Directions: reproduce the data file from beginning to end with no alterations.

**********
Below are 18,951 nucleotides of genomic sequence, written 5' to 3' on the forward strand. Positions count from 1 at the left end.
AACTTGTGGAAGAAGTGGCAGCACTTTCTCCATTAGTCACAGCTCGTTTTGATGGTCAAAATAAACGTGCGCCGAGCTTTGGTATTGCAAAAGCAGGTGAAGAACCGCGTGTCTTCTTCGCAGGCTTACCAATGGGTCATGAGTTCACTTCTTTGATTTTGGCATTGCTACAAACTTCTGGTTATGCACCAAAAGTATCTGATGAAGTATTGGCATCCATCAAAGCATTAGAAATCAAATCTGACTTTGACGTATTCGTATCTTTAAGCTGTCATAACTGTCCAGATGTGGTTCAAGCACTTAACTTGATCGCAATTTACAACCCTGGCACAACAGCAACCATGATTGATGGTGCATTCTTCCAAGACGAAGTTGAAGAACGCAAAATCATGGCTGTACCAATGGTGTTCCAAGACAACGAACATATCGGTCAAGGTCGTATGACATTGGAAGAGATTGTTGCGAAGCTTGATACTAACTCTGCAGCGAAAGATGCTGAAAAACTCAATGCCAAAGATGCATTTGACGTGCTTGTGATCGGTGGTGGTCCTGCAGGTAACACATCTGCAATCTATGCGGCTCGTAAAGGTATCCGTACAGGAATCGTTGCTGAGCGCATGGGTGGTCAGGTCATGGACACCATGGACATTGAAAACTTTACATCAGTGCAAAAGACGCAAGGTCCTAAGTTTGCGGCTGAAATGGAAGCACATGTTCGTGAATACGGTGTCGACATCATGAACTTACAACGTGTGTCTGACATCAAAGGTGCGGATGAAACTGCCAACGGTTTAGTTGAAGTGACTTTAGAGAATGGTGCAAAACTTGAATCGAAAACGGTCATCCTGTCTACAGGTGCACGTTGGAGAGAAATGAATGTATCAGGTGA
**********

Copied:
Below are 18,951 nucleotides of genomic sequence, written 5' to 3' on the forward strand. Positions count from 1 at the left end.
AACTTGTGGAAGAAGTGGCAGCACTTTCTCCATTAGTCACAGCTCGTTTTGATGGTCAAAATAAACGTGCGCCGAGCTTTGGTATTGCAAAAGCAGGTGAAGAACCGCGTGTCTTCTTCGCAGGCTTACCAATGGGTCATGAGTTCACTTCTTTGATTTTGGCATTGCTACAAACTTCTGGTTATGCACCAAAAGTATCTGATGAAGTATTGGCATCCATCAAAGCATTAGAAATCAAATCTGACTTTGACGTATTCGTATCTTTAAGCTGTCATAACTGTCCAGATGTGGTTCAAGCACTTAACTTGATCGCAATTTACAACCCTGGCACAACAGCAACCATGATTGATGGTGCATTCTTCCAAGACGAAGTTGAAGAACGCAAAATCATGGCTGTACCAATGGTGTTCCAAGACAACGAACATATCGGTCAAGGTCGTATGACATTGGAAGAGATTGTTGCGAAGCTTGATACTAACTCTGCAGCGAAAGATGCTGAAAAACTCAATGCCAAAGATGCATTTGACGTGCTTGTGATCGGTGGTGGTCCTGCAGGTAACACATCTGCAATCTATGCGGCTCGTAAAGGTATCCGTACAGGAATCGTTGCTGAGCGCATGGGTGGTCAGGTCATGGACACCATGGACATTGAAAACTTTACATCAGTGCAAAAGACGCAAGGTCCTAAGTTTGCGGCTGAAATGGAAGCACATGTTCGTGAATACGGTGTCGACATCATGAACTTACAACGTGTGTCTGACATCAAAGGTGCGGATGAAACTGCCAACGGTTTAGTTGAAGTGACTTTAGAGAATGGTGCAAAACTTGAATCGAAAACGGTCATCCTGTCTACAGGTGCACGTTGGAGAGAAATGAATGTATCAGGTGA